Mary Sue Ittner
Wed, 21 Apr 2004 09:46:13 PDT
Dear Tsuh Yang,

Don Journet is offline at the moment or he would surely respond to your 
question. He wrote a very interesting article on his experiences growing 
Lachenalia in Australia in the latest BULBS.

I have found in growing Lachenalia that a lot, but not all, of the ones I 
grow split into smaller size bulbs. It is curious looking at the offspring 
as they are often attached and very irregularly shaped. Others produce tiny 
bulblets and some at a distance. I  grew Lachenalia aloides quadricolor in 
a raised bed for years and every year it bloomed well for a long time in 
winter providing a most welcome bright display during dreary weather. 
Eventually I got rid of it because the leaves were looking possibly virused 
even though it was continuing to bloom.

I usually repot my Lachenalias every year (at least the ones I grow in 
containers.) It seems to be a genus where some of the bulbs get diseased 
and that allows me to toss any that look like they are not healthy and 
repot the rest so they have plenty of room in the medium. This may require 
an additional pot or disposing of offsets. Since it is a genus with 
interesting leaves and a long bloom time, interesting flowers, and 
occasionally wonderful fragrances I am willing to do this. Most of them (if 
they come up which they don't always) usually rebloom well once they get to 
a certain size. In Don's article if I remember correctly he said that over 
time you might have to start over with some of them as they run out of 
steam. They are easily grown from seed. I finally got seed of L. aloides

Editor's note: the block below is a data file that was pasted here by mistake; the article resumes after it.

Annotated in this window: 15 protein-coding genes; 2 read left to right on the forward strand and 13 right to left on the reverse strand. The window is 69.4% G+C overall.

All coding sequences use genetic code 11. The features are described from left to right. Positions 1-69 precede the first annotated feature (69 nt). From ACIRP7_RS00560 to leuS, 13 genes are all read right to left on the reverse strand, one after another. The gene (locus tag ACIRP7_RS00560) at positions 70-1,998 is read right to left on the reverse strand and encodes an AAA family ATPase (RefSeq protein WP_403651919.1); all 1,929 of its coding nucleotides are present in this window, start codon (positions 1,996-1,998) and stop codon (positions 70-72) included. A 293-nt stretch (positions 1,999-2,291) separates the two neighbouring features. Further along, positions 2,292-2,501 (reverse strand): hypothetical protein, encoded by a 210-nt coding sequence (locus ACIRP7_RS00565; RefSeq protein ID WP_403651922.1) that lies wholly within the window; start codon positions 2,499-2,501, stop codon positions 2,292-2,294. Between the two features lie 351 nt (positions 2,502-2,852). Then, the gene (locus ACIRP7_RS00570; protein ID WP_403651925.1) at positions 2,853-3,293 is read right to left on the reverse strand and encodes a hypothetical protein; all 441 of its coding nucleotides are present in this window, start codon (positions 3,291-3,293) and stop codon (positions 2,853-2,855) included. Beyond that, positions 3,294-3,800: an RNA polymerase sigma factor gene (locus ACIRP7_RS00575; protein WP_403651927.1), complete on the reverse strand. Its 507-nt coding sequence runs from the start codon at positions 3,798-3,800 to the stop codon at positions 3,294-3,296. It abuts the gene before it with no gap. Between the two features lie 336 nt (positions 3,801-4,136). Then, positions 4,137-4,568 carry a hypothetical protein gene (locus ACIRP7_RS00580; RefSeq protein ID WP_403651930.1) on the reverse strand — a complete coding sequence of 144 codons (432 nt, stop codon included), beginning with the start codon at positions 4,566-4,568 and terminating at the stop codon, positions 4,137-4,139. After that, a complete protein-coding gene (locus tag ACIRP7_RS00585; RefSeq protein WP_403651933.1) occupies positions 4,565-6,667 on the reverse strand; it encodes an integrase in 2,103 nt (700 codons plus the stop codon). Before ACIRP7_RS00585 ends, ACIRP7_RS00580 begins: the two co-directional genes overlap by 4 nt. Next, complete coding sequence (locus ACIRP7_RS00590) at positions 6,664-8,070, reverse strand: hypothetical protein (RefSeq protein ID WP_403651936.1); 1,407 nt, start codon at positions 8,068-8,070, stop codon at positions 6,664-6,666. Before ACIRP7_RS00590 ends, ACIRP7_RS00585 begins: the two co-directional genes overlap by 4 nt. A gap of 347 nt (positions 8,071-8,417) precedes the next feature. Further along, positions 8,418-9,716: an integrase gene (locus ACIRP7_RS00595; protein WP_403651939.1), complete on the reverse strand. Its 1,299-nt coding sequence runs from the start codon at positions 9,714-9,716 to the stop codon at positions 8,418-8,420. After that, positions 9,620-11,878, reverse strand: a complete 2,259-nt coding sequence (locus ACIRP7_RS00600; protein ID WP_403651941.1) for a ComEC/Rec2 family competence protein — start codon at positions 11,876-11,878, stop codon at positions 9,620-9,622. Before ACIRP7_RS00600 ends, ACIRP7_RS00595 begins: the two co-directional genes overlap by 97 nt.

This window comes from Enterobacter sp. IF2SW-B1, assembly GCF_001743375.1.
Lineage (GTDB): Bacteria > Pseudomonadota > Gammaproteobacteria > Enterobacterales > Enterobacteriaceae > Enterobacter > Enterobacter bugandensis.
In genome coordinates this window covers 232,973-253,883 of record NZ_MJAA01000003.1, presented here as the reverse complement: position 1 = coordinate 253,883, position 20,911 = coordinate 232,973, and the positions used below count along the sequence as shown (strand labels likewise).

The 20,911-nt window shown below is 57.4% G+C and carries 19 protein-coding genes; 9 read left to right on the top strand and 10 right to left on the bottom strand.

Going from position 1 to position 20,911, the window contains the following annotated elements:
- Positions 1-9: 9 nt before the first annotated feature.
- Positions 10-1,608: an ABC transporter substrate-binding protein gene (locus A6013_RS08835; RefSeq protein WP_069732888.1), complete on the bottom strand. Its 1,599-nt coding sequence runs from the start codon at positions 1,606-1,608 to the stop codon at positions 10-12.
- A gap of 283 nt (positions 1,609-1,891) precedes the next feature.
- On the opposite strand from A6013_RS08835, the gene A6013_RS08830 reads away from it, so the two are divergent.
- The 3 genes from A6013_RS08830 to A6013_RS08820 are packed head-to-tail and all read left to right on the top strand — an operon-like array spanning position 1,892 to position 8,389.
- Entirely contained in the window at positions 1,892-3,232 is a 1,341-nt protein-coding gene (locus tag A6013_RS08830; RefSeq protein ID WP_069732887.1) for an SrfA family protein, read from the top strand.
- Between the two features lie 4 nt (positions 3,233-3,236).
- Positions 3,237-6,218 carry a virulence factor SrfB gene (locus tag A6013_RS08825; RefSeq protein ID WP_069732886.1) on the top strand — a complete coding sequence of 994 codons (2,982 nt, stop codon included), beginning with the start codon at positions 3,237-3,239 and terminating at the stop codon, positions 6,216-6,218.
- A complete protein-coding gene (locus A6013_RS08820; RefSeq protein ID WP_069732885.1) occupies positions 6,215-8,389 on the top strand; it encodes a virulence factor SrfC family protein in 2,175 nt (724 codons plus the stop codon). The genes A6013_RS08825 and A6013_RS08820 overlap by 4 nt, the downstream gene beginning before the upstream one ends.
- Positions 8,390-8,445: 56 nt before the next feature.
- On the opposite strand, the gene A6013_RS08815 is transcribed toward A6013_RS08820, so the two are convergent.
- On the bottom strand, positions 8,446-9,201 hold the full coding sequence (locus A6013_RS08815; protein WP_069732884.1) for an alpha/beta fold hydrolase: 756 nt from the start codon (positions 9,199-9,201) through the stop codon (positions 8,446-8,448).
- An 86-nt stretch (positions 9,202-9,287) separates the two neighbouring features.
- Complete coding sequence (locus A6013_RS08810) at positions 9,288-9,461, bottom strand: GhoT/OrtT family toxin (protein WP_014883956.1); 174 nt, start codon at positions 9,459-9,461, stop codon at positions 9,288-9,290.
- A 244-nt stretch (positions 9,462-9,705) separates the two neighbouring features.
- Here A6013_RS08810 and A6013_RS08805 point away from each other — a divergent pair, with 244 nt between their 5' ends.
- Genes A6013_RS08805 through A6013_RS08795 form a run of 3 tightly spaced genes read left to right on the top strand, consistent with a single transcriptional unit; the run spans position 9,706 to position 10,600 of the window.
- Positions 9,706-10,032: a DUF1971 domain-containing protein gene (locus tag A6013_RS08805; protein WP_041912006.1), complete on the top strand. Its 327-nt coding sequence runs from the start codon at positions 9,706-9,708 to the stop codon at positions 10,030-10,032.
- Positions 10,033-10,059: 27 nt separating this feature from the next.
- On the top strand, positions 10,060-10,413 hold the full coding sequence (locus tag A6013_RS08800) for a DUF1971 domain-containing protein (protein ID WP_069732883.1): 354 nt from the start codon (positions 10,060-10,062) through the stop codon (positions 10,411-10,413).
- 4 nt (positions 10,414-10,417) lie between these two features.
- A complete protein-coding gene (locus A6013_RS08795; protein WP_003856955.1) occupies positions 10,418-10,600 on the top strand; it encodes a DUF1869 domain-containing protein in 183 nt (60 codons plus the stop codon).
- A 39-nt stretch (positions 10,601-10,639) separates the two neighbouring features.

quadricolor and am going to do just that since it was one of my favorite 
winter blooming flowers.

Another Lachenalia that I am finding is really prolific is L. mutabilis. 
I've got it planted a couple of places in the ground and it is doing fine. 
Also I am finding it in other pots so perhaps I need to be more watchful. 
Another Lachenalia that I admired years ago in African Hill, UC Botanical 
Garden, Berkeley, is L. contaminata. I wasn't very successful with my 
attempts to mimic this in my original raised beds as it was erratic. But I 
have it in quite a few pots blooming right now (labeled unknown Allium? 
since the bulbs looked like some of my Allium bulbs) as well as in 
containers named in its own right. Some of the now identified bulbs are 
going in the ground next year and I'll try again with it in the garden.

Mary Sue

Mary Sue Ittner
California's North Coast
Wet mild winters with occasional frost
Dry mild summers

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